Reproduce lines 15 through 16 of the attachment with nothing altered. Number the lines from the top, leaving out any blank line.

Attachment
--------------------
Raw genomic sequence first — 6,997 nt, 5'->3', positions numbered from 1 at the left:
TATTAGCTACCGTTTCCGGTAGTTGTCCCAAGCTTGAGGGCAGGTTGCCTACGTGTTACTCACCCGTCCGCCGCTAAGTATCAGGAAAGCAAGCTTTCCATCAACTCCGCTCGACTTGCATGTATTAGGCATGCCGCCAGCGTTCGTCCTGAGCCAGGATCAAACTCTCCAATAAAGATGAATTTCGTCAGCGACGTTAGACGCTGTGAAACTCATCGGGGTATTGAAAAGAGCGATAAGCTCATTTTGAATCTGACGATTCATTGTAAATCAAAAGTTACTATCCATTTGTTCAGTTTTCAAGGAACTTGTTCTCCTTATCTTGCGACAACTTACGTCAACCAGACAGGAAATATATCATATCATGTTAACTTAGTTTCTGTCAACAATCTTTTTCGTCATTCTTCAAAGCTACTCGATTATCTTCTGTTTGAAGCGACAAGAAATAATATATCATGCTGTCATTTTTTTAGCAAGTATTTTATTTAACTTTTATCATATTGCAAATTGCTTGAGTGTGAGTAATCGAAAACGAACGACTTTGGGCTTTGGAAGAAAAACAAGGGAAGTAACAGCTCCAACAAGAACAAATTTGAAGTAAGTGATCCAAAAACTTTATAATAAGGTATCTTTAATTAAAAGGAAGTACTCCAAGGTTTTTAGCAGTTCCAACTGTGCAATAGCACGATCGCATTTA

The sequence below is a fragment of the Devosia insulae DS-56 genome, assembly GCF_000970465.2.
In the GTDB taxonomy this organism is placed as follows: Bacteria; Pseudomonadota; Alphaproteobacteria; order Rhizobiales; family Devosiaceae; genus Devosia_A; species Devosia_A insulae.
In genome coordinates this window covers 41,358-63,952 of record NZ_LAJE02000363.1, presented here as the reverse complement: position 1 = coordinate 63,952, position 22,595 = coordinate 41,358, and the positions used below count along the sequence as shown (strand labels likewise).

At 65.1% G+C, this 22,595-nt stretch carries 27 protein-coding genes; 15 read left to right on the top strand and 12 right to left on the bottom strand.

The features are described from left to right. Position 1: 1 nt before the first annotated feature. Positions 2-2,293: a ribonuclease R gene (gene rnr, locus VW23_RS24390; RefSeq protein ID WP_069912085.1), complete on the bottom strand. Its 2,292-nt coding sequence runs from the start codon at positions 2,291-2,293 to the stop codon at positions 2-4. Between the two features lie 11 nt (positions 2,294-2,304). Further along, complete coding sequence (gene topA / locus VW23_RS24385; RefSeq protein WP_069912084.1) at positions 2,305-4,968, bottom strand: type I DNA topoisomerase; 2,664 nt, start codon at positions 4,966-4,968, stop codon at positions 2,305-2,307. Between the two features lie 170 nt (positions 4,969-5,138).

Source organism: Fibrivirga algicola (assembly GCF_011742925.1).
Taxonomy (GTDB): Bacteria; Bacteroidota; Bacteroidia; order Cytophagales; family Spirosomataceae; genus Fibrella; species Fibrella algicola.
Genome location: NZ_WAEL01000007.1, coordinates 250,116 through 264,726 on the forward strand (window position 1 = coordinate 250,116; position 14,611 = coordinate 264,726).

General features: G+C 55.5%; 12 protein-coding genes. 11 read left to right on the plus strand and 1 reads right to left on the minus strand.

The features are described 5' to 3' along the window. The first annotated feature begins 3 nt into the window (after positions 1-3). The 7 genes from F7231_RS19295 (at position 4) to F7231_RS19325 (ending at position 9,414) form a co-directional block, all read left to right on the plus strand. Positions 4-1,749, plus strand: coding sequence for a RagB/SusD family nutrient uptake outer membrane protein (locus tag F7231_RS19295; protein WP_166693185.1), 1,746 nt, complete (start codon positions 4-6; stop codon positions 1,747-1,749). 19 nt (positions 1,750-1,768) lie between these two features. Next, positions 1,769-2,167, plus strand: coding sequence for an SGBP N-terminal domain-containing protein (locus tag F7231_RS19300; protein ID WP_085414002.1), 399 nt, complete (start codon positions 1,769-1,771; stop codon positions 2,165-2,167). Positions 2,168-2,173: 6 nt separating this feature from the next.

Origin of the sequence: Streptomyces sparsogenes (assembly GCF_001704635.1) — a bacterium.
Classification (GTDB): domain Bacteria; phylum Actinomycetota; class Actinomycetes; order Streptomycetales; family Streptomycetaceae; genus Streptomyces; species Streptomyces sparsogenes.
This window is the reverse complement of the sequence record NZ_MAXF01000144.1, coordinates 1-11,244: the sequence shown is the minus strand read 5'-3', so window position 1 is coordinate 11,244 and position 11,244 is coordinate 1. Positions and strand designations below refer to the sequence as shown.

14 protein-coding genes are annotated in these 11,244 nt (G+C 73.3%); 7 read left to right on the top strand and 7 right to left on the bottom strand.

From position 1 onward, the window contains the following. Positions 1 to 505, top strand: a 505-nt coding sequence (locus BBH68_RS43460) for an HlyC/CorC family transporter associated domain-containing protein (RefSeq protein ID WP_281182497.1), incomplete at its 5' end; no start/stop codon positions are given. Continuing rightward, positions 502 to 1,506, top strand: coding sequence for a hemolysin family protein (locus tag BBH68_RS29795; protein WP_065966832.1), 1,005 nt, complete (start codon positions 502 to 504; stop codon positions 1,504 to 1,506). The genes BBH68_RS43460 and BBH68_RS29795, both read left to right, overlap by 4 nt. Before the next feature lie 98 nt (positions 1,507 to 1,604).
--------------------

This window is the reverse complement of the sequence record NZ_MAXF01000144.1, coordinates 1-11,244: the sequence shown is the minus strand read 5'-3', so window position 1 is coordinate 11,244 and position 11,244 is coordinate 1. Positions and strand designations below refer to the sequence as shown.

14 protein-coding genes are annotated in these 11,244 nt (G+C 73.3%); 7 read left to right on the top strand and 7 right to left on the bottom strand.